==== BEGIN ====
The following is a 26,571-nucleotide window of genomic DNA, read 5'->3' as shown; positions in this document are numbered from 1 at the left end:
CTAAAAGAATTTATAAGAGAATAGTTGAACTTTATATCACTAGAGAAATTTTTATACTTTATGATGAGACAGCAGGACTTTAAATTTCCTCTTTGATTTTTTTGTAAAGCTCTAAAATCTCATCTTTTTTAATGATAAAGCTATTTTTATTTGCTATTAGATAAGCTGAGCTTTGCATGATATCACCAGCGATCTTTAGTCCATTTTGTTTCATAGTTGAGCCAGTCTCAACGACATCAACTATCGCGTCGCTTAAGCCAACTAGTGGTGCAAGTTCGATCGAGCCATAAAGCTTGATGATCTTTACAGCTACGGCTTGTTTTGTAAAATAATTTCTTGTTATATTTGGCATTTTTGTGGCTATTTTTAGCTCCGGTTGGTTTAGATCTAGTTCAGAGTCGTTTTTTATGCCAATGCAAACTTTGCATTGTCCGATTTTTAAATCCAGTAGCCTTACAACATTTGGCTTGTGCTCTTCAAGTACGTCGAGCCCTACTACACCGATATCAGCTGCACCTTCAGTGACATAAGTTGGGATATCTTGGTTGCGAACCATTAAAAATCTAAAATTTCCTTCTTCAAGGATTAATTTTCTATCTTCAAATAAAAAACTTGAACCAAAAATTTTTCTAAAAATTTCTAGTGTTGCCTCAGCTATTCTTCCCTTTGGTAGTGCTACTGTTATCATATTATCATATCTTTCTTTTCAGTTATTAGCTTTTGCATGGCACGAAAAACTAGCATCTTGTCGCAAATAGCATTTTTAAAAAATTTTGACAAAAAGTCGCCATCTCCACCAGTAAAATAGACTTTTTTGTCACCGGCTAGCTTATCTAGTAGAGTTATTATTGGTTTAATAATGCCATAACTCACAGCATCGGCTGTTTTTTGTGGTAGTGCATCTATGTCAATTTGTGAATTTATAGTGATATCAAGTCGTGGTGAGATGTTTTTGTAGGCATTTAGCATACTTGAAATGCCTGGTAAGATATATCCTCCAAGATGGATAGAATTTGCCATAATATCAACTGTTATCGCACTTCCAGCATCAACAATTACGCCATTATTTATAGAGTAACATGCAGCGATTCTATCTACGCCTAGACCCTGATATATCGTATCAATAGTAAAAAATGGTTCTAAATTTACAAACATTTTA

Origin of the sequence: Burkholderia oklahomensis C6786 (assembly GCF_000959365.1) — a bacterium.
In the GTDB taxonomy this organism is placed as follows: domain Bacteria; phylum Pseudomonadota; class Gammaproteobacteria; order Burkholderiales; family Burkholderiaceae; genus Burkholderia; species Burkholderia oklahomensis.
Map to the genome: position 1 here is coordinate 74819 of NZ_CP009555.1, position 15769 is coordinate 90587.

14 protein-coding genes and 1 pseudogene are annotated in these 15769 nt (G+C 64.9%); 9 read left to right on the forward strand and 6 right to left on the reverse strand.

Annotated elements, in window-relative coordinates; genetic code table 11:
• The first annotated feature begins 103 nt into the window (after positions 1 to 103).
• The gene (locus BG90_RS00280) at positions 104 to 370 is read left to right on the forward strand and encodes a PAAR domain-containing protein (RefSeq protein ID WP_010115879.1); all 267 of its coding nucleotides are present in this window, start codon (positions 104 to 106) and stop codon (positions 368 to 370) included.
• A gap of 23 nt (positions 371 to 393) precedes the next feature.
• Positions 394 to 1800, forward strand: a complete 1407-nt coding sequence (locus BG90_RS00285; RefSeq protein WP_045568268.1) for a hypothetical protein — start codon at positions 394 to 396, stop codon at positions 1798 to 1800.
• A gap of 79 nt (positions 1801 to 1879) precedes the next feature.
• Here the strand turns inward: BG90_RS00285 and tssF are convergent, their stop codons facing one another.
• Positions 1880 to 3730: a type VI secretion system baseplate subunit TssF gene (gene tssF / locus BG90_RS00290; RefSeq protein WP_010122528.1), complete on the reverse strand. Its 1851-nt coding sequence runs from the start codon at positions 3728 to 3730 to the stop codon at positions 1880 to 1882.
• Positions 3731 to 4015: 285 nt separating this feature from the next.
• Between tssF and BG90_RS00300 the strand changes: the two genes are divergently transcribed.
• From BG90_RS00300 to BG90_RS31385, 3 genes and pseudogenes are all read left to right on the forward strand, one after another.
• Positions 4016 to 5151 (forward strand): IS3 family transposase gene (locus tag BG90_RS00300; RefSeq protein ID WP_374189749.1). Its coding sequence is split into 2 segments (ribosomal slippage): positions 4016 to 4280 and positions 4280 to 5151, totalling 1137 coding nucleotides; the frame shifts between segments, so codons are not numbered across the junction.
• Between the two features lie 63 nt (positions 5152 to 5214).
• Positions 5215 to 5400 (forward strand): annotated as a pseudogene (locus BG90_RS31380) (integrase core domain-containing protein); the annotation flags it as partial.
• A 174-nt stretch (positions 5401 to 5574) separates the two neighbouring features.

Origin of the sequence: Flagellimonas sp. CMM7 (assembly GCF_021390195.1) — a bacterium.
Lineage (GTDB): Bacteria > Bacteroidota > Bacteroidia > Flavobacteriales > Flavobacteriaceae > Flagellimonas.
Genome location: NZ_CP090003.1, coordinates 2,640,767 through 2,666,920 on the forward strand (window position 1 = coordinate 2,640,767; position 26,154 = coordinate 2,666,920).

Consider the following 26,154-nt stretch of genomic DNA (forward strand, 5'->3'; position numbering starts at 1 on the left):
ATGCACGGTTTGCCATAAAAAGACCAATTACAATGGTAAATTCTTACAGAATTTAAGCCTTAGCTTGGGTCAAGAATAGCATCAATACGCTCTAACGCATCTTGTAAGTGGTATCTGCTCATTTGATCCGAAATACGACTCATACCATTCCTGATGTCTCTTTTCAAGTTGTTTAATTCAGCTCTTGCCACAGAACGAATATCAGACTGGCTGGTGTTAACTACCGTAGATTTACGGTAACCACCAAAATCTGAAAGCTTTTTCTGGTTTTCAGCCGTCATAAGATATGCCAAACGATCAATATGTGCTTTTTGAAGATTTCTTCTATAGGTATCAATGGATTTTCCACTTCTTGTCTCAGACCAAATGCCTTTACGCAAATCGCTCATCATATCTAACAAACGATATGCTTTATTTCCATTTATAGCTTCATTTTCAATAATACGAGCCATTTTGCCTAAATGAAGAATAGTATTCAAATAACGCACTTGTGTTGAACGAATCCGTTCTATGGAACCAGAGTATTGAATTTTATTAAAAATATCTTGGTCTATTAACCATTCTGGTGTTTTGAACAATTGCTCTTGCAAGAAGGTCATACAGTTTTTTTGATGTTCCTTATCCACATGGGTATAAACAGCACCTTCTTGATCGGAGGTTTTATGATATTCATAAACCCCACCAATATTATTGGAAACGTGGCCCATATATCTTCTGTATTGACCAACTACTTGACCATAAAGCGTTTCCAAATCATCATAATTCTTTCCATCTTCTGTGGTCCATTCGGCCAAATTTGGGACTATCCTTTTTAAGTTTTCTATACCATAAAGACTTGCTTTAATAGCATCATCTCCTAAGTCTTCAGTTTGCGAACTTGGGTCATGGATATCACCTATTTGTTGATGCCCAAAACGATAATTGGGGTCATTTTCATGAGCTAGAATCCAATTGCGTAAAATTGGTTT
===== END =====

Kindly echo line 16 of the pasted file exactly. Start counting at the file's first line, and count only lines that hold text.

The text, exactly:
• Between tssF and BG90_RS00300 the strand changes: the two genes are divergently transcribed.